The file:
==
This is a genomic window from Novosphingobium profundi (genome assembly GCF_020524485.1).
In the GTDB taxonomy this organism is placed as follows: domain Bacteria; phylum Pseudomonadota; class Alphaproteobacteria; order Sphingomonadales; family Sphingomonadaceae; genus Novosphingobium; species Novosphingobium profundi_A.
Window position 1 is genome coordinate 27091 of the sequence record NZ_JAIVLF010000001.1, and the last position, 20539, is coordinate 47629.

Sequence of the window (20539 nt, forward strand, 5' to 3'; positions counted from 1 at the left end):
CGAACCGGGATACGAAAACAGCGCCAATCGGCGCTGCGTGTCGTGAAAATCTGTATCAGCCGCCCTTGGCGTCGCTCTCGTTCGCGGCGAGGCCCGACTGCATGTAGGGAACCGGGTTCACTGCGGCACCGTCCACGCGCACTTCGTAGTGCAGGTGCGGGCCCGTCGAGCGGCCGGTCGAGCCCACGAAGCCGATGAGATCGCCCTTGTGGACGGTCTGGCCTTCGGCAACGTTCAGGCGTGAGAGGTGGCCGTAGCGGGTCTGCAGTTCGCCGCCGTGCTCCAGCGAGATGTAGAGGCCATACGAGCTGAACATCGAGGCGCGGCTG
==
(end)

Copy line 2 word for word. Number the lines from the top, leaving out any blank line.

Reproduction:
In the GTDB taxonomy this organism is placed as follows: domain Bacteria; phylum Pseudomonadota; class Alphaproteobacteria; order Sphingomonadales; family Sphingomonadaceae; genus Novosphingobium; species Novosphingobium profundi_A.